How to Build a Floating Slab

Written by william rockwell
  • Share
  • Tweet
  • Share
  • Email

A floating slab is the basic foundation structure used for buildings that do not have basements (garages, sheds, barns, and even some homes in high water table or coastal areas). Concrete floating slabs can and, in areas that experience freezing temperatures, should be insulated. Because there are no footings on this type of foundation the insulation is either built directly into the concrete by sandwiching it between layers of concrete or by laying it directly on top of the concrete. These additions are far cheaper than building a full foundation with footings and frost barrier as the excavation and extra concrete costs far outweigh the cost of insulation

Skill level:
Moderate

Other People Are Reading

Things you need

  • Four 3-foot metal stakes
  • Level
  • String
  • Enough 2-by-10-inch lumber to cover the perimeter of your slab
  • 2-inch solid foam insulation
  • Crushed stone to form a 3-inch deep drainage area
  • Sand
  • Tape measure
  • Utility knife
  • Duct tape
  • Sand compactor (tamp)
  • Framing nails
  • Hammer
  • Several two foot metal posts with nail holes (framing posts)
  • Shovel
  • Vapour barrier
  • Three-eighths-inch rebar
  • Five-eighths-inch rebar

Show MoreHide

Instructions

  1. 1

    Determine the area for your floating slab and mark the four corners with 3-foot metal stakes.

  2. 2

    Determine the height of the top surface of your concrete slab. Once you have made this determination, use string to mark the height by wrapping it around the metal stakes. Use a level to make sure the string is straight and the height is consistent.

  3. 3

    Measure out two feet from the perimeter (laterally) and mark off this area for drainage.

  4. 4

    Measure down 2 feet and 11 inches from the perimeter strings. This is the starting point of the base for the slab. Excavate the entire interior area of the foundation to this depth. Also excavate the 2-foot drainage section.

  5. 5

    Fill the excavated area 3 inches deep with crushed stone to form a drainage area for the foundation.

  6. 6

    Cover the 3 inches of rock fill with 2 feet of sand.

  7. 7

    Compact the sand with a tamp (sand compactor) until it is 8 inches below the perimeter lines. Check the area in several locations to make sure the entire area is level.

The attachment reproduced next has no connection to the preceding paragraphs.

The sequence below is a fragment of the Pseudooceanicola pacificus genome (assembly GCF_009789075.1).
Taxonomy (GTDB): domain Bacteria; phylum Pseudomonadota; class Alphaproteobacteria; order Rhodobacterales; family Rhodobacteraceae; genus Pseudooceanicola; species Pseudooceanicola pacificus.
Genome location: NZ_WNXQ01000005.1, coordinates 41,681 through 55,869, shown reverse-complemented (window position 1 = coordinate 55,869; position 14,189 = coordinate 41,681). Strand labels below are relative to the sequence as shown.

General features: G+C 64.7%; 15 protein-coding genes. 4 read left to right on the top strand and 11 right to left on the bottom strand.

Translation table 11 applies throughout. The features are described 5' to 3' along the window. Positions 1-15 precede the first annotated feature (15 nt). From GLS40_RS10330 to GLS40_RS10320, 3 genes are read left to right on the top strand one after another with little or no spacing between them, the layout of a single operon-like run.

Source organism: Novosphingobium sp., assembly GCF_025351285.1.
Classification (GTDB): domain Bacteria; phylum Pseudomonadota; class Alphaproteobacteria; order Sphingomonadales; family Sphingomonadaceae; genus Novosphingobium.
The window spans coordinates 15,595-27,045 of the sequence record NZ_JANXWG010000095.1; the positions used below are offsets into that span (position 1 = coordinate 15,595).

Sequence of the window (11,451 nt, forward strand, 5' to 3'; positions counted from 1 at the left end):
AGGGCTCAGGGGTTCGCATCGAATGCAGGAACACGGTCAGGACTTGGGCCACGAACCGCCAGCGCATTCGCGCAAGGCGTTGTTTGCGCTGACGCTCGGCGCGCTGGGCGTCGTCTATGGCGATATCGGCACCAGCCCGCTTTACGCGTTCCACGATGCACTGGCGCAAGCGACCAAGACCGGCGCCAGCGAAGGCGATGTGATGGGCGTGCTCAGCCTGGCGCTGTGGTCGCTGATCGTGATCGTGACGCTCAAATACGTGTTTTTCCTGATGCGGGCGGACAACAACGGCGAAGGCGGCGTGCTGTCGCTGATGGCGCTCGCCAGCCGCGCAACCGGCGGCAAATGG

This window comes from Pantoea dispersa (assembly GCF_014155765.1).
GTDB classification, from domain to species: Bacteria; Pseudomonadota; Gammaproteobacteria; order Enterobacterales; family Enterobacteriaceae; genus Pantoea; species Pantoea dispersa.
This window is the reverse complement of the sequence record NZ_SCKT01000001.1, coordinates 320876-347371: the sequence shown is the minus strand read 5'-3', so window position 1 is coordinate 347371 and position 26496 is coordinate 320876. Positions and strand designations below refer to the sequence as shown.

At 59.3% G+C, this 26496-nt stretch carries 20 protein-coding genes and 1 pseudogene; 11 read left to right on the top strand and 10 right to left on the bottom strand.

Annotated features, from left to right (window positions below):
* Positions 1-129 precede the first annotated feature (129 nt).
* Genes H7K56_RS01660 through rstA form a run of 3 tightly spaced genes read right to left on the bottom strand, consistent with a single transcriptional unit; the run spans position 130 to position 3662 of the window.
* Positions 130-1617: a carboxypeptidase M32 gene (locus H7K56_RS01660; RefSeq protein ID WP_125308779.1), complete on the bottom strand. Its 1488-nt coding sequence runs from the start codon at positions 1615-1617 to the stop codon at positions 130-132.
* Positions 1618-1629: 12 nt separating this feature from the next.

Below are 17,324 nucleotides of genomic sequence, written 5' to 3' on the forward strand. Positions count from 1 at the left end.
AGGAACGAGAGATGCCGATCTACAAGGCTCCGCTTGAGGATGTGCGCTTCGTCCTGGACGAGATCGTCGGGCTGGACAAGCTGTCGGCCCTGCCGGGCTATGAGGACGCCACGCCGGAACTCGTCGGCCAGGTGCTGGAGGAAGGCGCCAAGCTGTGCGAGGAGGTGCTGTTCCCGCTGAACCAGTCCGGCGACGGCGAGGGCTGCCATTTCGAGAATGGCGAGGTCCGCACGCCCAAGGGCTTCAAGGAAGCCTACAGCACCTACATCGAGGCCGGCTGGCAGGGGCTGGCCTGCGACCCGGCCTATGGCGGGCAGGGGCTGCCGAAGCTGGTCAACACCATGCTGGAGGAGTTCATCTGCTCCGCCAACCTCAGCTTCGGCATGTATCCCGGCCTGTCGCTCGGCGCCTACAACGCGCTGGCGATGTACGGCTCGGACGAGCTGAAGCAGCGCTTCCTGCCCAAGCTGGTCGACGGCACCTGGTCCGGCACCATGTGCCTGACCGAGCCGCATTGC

8. 8

    Place 2-by-10-inch lumber around the perimeter of the proposed slab to create the slab forms. Connect the corners with butt joints and secure them with framing nails. Make sure the forms are level.

  9. 9

    Insert support stakes [2-foot metal stakes with nail holes] every four feet along the outside of the slab form. Secure these with framing nails as well.

  10. 10

    Remove the initial guideposts and perimeter string. At this point it is time to install any drainage lines or electrical conduit that needs to run through the foundation.

  11. 11

    Dig a 16-by-18-inch trench just inside the slab form to provide extra support on the exterior of the slab to support walls.

  12. 12

    Install the 2-inch foam insulation over the sand. Cut pieces to fill in the sides and base of the trench as well.

  13. 13

    Install vapour barrier over all of the foam. Overlap pieces by 2 to 4 inches and secure with tape.

  14. 14

    Place the three-eighths-inch rebar in a criss-cross pattern over the vapour barrier. Be sure to use the 2-inch rebar supports to lift the rebar off the ground so liquid concrete can flow around it.

  15. 15

    Add the five-eighths-inch rebar to the trench area. Make a cage formation with the bars to add extra support.

  16. 16

    Mix and pour your cement. If you are working with a cement delivery service they will determine the amount of concrete necessary for the pour, otherwise you will have to follow the calculations on your cement bag to determine how much to pour. Remember that the size of your cement slab will be length x width x 6 inches (the depth of the concrete slab) plus the additional 16-by-18-inch length of the perimeter for the trenches.

Don't Miss

Filter:
  • All types
  • Articles
  • Slideshows
  • Videos
Sort:
  • Most relevant
  • Most popular
  • Most recent

No articles available

No slideshows available

No videos available

By using the eHow.co.uk site, you consent to the use of cookies. For more information, please see our Cookie policy.